October 16, 2015 Bon Jovi – Burning Bridges (Album Review)
In the thirty-two years since New Jersey’s Bon Jovi came together, they have remained one of the biggest selling bands in the world. Having achieved platinum status with 1984’s self-titled debut and 1985’s 7800° Fahrenheit, it was 1986’s Slippery When Wet which launched the band into a new stratosphere. Following up with huge tour after huge tour, consecutive chart-topping albums, Bon Jovi are a household name regardless if one is a Rock fan. Since their formation, there have been many changes, though possibly none as dramatic as the departure of guitarist Richie Sambora following the release of 2013’s What About Now. Needless to say, Bon Jovi march on strongly, and in 2015, the band consists of their regular core of Vocalist/Guitarist Jon Bon Jovi, Keyboardist David Bryan, and Drummer Tico Torres. With the help of long-time bassist Hugh McDonald and Lead Guitarist Phil Xenidis, the band went into studio to work on their thirteenth overall studio album, Burning Bridges.
Bon Jovi freely admit that Burning Bridges is not something they are going to promote, they did not even bother giving it artwork or promotion, it was just to fulfill contractual obligations and give the fans something to bridge the gap until the new album in Spring 2016. Some of the songs are ten years old which did not make previous albums, while others were written specifically for this time, when after thirty-two years they have left Mercury Records. Jon says of the label that he was their longest serving, most loyal artist, but they wanted more and more of the share. With that said, it is not yet certain whether the band will take the independent route or sign to a new label elsewhere, but what is sure is that there is lots more music to come from Bon Jovi. The album is almost just thrown away; no credits on the sleeve, no pictures, none of the things you would expect, the equivalent of a brown paper bag, very unlike Bon Jovi and yet brutishly honest. Not even a pretence that this is anything more than tying up the loose ends to move on. While Jon has made it clear this is in regards to the label, there are certainly elements that suggest this also refers to the departure of Sambora as well.
Opening track “Teardrop to the Sea” is full of the classic Jovi hopefulness, a slow burner with tons of atmosphere and emotion. One of four on the album co-written with Billy Falcon, a regular contributor to Bon Jovi songs over the years. Picking up the pace for “We Don’t Run,” which is full on attitude, rebellious and defiant, a traditional anthem that will do well live. “Saturday Night Gave Me Sunday Morning” is a typical song about appreciating what life has given you, it has a feel-good factor about it and a warmth that makes it a joy to listen to. You can depend on Bon Jovi to come up with a song that helps you through the tough times, inspires you to keep fighting when all seems lost, “We All Fall Down” fits that role on this album.
Then there is “Blind Love,'” which is the slow, sensitive ballad, bitter-sweet and sung in gentle hushed tones. It is a little unpolished, and while it has some lovely lines, the end becomes a little repetitive and it seems unfinished. It features Lorenza Ponce on fiddle, suggesting it was written about the same time as 2007’s Lost Highway. The second Falcon song of the album, “Who Would You Die For,” is a song of seduction and lust, even the prime of maturity, Bon Jovi still does sexy well. “Fingerprints” is another Falcon contribution, and a beautiful song it is too; soft, sensual, and a rich tapestry of guitars lifting it, delightful melodies making this the best track on the album. Also written with Falcon, “Life is Beautiful” has a slight Country twang to it, and another track that encourages the listener to appreciate life, full of positivity and optimism. “I’m Your Man” is one of the songs the audience has been asking for. Finally making it to an album, it already has a place in the hearts of Bon Jovi fans. A real crowd pleaser of a sing-along song.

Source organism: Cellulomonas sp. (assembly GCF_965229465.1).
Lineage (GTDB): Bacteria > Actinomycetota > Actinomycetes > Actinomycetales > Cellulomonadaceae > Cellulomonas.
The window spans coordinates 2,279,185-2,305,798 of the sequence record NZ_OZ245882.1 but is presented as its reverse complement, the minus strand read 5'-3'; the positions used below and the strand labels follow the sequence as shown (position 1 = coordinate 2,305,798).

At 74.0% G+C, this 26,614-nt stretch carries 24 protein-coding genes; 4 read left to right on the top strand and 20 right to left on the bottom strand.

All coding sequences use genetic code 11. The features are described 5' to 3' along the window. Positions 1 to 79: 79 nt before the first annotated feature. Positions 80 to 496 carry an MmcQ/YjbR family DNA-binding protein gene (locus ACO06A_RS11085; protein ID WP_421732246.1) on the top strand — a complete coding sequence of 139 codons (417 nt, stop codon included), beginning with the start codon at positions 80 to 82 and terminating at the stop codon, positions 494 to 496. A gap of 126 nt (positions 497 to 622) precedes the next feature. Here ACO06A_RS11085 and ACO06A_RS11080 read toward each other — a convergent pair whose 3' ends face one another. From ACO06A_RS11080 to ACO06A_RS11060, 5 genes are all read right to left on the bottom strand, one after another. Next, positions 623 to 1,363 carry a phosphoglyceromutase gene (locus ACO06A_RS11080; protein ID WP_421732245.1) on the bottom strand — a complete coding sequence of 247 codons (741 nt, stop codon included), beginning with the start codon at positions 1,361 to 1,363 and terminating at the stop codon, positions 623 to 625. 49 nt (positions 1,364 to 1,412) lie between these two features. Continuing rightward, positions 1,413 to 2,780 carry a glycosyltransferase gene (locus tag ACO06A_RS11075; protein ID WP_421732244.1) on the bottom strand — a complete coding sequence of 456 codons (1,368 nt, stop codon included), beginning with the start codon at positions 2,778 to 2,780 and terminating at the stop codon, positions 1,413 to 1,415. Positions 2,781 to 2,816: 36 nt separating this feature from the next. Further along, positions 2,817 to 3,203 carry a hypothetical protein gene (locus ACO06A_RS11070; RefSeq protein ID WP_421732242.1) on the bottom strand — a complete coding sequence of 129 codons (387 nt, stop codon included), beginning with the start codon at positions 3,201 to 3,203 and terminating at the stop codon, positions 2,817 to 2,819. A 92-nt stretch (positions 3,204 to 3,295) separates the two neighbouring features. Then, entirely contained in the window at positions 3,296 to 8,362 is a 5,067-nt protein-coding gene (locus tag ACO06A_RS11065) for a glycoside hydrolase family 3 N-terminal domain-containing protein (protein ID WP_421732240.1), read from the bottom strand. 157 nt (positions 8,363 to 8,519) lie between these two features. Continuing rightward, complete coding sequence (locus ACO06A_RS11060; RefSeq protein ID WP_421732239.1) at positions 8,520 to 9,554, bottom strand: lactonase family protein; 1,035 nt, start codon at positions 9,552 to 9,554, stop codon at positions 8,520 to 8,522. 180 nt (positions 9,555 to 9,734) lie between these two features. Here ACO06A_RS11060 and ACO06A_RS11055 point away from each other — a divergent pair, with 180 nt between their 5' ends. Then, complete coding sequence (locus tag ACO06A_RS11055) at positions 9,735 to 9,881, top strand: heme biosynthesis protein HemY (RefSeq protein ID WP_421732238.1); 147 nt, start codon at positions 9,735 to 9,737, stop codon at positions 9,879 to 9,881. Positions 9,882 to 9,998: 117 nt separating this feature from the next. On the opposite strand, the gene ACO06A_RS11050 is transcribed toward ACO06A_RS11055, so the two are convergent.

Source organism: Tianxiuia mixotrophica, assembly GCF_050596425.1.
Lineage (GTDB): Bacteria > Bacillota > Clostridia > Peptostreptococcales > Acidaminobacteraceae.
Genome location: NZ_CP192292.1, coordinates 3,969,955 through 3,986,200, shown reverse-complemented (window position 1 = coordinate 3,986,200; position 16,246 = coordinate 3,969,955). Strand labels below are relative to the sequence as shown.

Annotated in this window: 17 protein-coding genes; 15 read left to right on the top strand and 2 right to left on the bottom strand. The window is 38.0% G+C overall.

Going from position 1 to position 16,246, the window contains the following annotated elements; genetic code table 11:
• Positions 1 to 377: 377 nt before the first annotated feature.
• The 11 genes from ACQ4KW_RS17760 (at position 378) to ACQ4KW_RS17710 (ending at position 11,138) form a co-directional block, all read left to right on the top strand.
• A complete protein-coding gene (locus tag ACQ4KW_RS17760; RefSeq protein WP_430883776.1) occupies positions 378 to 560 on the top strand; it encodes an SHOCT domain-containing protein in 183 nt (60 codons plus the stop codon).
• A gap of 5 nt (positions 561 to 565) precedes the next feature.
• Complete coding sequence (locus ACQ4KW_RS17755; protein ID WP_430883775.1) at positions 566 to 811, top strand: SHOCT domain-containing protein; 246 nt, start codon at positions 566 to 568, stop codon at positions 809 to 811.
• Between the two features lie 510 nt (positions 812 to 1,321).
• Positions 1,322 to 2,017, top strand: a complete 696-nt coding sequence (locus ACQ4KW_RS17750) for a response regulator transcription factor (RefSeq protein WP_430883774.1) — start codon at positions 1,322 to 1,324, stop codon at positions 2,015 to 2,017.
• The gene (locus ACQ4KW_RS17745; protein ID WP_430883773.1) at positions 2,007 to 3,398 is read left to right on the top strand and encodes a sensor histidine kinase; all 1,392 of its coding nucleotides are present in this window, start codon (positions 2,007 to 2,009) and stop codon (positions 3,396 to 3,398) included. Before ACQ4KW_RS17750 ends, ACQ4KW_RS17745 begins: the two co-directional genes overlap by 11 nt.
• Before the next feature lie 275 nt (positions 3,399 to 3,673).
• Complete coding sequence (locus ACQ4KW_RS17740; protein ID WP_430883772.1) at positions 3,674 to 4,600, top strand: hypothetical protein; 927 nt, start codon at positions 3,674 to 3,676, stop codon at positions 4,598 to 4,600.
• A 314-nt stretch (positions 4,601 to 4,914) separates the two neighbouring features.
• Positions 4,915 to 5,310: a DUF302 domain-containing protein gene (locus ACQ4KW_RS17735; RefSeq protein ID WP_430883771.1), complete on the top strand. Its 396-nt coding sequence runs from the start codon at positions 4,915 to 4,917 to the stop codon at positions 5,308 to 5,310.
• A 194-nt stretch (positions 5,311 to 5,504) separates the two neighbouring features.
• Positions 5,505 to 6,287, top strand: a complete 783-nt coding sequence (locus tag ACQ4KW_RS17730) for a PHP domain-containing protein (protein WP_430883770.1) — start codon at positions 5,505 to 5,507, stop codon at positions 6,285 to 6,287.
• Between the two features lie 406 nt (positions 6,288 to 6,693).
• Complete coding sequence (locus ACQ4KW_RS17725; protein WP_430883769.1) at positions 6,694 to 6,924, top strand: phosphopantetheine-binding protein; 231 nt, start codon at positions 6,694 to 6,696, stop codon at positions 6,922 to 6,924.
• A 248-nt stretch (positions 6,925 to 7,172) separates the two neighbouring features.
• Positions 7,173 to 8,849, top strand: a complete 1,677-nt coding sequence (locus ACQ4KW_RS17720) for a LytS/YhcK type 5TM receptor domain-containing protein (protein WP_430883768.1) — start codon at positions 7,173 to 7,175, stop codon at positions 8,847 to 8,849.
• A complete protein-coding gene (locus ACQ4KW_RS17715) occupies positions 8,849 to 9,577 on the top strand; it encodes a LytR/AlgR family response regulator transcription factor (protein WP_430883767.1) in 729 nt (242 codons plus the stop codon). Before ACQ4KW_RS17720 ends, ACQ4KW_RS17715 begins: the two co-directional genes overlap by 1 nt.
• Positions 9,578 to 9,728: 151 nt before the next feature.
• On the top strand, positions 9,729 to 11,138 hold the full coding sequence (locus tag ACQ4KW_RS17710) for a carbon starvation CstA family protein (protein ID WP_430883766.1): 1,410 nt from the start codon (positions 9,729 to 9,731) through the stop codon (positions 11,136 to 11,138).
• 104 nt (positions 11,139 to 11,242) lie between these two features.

The final track, “Burning Bridges,” is a little controversial, and while Jon has stated it is aimed firmly at the label, it is like some drunk party singalong to a one man band. It is not like anything they have ever done before, that is for sure, a real goodbye song. However, avid long term Bon Jovi fans will spot things in the lyrics that suggests this is more aimed at Sambora than Mercury, with some really obvious clues. The line “call this chapter Shooting Stars” will mean a lot to those who remember that Sambora got into the band by playing “Shooting Stars” to Jon when he came into the bar where Sambora was singing, and the last line, it is the equivalent of their first Dance song and has always meant a lot to them. While “play this for your friends in …St Tropez” would appear to be a direct reference to the fact that Sambora has been spending a lot of time in St Tropez these days. It sounds like a real “Up Yours” of a song and fans hoping for a reunion might be sadly disappointed after hearing this track.
Burning Bridges is not an album to attract new fans, but it is one that will be lapped up by the loyal fanbase that have stuck by the band through thick and thin. It does miss Sambora’s soulful Blues-infused vocals, but Phil X does bring something different to the table and it is still appealing, just in a different style. This is the first album not to have a song co-written with Desmond Child, who has been involved in Bon Jovi song-writing since the very start. Furthermore, it is not a classic Bon Jovi album, but it does have some wonderful moments making it very worthwhile, its very much clearing the shelves of the old stuff, ready for the next big adventure, the brand new This House Is Not For Sale, which is due to launch in Spring 2016 with a full tour to promote it. CrypticRock gives Burning Bridges 4.5 out of 5 stars.